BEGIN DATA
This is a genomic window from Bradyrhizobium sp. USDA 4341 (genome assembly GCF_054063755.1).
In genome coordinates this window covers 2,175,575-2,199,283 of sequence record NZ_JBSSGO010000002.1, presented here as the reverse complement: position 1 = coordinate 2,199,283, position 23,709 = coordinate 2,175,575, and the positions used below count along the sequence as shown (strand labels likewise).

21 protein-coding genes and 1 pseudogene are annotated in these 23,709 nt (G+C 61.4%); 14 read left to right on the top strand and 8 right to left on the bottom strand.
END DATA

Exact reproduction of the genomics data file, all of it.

This is a genomic window from Bradyrhizobium sp. USDA 4341 (genome assembly GCF_054063755.1).
In genome coordinates this window covers 2,175,575-2,199,283 of sequence record NZ_JBSSGO010000002.1, presented here as the reverse complement: position 1 = coordinate 2,199,283, position 23,709 = coordinate 2,175,575, and the positions used below count along the sequence as shown (strand labels likewise).

21 protein-coding genes and 1 pseudogene are annotated in these 23,709 nt (G+C 61.4%); 14 read left to right on the top strand and 8 right to left on the bottom strand.